Textbooks and Fast-Food Restaurants

As much as I try I now find it nearly impossible to get enthusiastic about any textbook.

There is something about the whole textbook genre that just seems almost intrinsically boring- or at the very best, interesting for a very limited amount of time.

In my former days as a curriculum developer (for a fairly spiffy NCSMO- that would be “National Charter School Mangagement Organization” for you non-education people out there) I remember, hazily, that the topic of text books interested me a great deal.

It was, at one time, delightful for me to compare one Algebra II textbook with another.

It used to be thrilling to receive big boxes from the six or seven publishers of note, like Houghton Miffllin and Scott Foresman and McGraw-Hill, stuffed with grade school and High school math and science texts.

With the help of consultants, I would place the books side by side and compare one highschool biology book to another making a judgement about which appeared to be the best. Then after several weeks of studying the major Biology books and preparing a 15-25 page analysis, I (well….we) would then proceed with enthusiasm to the chemistry books.

Then after that I would study the Algebra textbooks and the Geometry text books. And then, with the necessary reports having been duly reported, I launched into a comparison of the highschool physics textbooks!

After at least a full year of examining Math and science textbooks it them became my delight to examine writing and composition textbooks.

Of course, with “literature,” given the sheer number of books to read and infinite opinions about approaches, it became my delight to coordinate the writing, by a half dozen talented writers, literature text books and teaching manuals! So I suppose that I have even added one or two textbooks to the world (albeit, perhaps now only to the list of completely obsolete and forgotten textbooks!)

Comparing one textbook to another is a laborious process. One has to examine the order of each text, its readability, proportionality to grade levels, its coherence with itself as well as with other previously chosen textbooks, the “problem sets” that each proposes for students, testing and assessement tools, quality and ability to hold interest, perhaps even the politcal agenda, and yes even the pictures!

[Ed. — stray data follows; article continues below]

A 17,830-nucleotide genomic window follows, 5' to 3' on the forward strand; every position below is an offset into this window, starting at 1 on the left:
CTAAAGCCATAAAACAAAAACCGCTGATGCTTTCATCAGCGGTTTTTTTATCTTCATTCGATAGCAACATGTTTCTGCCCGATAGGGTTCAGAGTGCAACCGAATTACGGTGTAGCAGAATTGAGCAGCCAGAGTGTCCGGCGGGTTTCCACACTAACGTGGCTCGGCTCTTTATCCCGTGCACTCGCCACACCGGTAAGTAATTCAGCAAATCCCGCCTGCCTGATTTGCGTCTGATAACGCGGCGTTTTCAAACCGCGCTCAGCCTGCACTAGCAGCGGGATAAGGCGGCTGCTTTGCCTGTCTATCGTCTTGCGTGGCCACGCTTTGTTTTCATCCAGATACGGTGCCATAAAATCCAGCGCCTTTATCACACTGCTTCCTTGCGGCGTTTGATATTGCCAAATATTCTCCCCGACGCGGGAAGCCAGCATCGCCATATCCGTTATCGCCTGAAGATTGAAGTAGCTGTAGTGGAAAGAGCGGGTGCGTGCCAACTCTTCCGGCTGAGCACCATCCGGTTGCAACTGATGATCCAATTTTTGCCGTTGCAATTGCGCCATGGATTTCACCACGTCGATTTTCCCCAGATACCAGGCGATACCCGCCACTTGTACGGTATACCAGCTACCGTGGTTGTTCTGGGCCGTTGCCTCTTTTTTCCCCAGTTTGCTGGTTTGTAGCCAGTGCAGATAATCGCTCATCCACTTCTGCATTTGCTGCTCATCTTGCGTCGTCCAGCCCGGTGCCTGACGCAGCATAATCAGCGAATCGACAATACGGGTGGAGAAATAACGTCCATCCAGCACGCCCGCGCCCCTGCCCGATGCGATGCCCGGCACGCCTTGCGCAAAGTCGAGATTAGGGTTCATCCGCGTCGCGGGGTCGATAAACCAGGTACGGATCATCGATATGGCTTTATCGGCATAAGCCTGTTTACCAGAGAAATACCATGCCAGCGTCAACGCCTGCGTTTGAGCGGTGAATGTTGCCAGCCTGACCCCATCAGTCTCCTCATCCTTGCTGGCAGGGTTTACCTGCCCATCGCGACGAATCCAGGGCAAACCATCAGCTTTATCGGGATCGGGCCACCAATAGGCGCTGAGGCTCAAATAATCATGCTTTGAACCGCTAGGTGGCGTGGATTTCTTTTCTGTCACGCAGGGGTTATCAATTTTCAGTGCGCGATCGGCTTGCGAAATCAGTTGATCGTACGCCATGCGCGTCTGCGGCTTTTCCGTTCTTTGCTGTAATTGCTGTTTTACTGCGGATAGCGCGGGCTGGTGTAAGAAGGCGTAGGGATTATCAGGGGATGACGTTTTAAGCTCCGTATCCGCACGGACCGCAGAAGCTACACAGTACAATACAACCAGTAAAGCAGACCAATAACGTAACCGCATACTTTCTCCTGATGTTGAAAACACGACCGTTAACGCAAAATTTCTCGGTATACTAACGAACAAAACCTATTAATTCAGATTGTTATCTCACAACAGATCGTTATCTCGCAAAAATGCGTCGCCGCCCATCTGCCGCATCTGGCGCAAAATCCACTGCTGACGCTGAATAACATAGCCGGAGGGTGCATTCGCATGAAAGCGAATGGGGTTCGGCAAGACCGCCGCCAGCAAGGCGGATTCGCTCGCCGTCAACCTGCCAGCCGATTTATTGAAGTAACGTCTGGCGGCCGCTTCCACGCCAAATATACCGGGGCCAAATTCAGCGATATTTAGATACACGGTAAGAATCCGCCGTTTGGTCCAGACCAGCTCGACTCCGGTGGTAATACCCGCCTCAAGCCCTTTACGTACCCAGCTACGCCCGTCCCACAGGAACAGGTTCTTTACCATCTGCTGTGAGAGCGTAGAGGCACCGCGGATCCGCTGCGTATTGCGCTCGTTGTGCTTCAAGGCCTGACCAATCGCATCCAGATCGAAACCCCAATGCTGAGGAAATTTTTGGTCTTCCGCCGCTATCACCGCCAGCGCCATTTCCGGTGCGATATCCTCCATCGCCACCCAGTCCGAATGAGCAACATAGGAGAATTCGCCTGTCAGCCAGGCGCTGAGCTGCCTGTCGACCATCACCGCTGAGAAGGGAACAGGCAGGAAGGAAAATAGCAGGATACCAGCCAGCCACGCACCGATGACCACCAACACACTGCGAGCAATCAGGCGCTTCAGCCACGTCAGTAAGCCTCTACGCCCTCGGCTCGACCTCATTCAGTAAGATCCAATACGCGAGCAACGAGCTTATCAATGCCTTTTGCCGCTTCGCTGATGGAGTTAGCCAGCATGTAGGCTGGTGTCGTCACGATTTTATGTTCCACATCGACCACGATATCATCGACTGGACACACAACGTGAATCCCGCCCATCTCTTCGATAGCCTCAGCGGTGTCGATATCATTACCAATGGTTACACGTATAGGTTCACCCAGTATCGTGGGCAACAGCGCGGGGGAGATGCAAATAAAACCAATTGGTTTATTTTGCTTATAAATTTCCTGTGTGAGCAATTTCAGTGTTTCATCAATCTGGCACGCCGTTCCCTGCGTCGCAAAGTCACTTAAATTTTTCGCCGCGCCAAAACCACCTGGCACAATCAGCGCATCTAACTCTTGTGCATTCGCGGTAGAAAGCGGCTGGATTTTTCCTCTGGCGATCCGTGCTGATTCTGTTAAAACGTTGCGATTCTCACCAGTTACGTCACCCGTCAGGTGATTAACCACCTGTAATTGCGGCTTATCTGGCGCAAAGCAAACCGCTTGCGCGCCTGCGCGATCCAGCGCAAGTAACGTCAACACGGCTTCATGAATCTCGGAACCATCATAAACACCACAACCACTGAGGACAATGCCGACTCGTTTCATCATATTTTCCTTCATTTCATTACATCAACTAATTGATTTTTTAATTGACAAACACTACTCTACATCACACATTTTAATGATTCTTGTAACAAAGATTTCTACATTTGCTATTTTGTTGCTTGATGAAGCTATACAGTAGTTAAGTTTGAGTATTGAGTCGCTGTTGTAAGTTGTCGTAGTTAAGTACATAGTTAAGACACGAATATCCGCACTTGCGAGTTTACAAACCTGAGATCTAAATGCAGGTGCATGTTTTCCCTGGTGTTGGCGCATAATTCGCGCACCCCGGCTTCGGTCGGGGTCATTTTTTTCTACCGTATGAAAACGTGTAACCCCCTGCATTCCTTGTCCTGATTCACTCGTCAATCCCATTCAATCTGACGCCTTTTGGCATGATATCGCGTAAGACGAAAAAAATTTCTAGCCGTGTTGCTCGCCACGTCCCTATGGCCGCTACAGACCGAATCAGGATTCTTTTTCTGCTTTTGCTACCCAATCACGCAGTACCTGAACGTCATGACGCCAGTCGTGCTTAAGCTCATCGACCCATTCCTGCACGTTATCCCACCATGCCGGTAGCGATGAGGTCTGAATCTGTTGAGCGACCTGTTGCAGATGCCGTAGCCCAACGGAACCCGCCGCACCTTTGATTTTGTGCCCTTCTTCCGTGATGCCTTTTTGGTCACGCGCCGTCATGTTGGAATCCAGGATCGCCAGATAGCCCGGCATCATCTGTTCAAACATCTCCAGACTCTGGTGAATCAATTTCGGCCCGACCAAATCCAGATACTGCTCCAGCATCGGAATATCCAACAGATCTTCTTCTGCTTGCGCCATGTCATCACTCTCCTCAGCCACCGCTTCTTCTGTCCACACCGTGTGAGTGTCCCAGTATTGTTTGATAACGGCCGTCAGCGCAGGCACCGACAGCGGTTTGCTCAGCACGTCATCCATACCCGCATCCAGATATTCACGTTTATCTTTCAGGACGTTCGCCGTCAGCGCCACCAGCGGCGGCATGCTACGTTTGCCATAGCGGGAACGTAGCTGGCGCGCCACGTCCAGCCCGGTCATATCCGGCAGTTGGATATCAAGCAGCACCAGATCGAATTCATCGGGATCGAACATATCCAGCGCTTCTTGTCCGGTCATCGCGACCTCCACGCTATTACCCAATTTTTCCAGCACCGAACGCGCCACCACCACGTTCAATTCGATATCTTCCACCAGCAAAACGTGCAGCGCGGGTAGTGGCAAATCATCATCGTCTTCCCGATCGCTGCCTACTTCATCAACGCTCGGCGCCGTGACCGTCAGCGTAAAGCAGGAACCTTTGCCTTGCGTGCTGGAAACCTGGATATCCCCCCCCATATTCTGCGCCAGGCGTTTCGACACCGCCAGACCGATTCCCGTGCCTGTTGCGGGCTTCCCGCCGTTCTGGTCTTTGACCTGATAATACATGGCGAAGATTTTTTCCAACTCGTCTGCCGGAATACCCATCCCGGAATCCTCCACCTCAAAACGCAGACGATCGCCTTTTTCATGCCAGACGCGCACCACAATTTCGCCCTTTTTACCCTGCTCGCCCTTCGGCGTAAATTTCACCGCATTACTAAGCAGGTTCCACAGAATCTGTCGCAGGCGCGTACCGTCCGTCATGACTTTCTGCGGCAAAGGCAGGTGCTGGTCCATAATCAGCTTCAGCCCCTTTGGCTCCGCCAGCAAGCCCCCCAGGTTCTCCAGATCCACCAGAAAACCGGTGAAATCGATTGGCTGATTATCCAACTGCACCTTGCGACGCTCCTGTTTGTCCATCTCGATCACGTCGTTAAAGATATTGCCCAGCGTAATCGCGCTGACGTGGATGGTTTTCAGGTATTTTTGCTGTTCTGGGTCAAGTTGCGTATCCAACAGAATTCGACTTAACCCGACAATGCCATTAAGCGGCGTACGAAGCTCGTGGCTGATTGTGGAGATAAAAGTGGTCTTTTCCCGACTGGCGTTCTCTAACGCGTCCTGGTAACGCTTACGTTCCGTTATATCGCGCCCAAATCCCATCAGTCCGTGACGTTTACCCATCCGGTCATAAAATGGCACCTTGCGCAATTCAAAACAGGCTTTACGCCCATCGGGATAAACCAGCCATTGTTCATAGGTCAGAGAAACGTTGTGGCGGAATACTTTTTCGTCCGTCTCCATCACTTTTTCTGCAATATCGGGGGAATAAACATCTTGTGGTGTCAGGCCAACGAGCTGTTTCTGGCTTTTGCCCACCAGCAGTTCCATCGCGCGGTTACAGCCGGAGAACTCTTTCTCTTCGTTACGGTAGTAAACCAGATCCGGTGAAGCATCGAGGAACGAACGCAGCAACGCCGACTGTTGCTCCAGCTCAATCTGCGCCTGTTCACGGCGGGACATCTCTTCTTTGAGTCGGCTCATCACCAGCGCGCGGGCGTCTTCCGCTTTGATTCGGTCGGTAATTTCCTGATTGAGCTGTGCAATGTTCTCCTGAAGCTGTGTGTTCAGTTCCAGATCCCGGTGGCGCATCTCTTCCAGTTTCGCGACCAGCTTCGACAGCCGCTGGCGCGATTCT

Sometimes I wish that I had been more careful to keep copies of all this work carefully filed away somewhere, but then it occurs to me that all of the text books that I examined ten years ago have all vanished and have been replaced by new textbooks – or at the very least new and updated editions. And to make matters worse, new authors have stepped forward and have written new textbooks.

I don’t wish to say anything more about textbooks at the moment- except merely to note that, quite simply, the subject bores me.

Well… not quite. I suppose if you happened to have a box of Algebra II textbooks, or highschool physics textbooks hanging around I could summon up some enthusiam and probably spend a couple hours comparing them and discussing their relative merits with anyone who might be willing.

But then again I am also able to get enthusiastic about telling you why I like McDonalds better than Burger King- and would be willing to spend some time on the subject trying to convince you why Burger King is better.

I suppose one can get excited about anything…

 

 

 

 

 

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About marklangley

Academic Dean at The Lyceum (a school he founded in 2003, see theLyceum.org) Mark loves sacred music and Gregorian Chant and singing with his lovely wife, Stephanie, and their twelve children.
This entry was posted in Mathematics, Textbooks, Uncategorized and tagged , . Bookmark the permalink.

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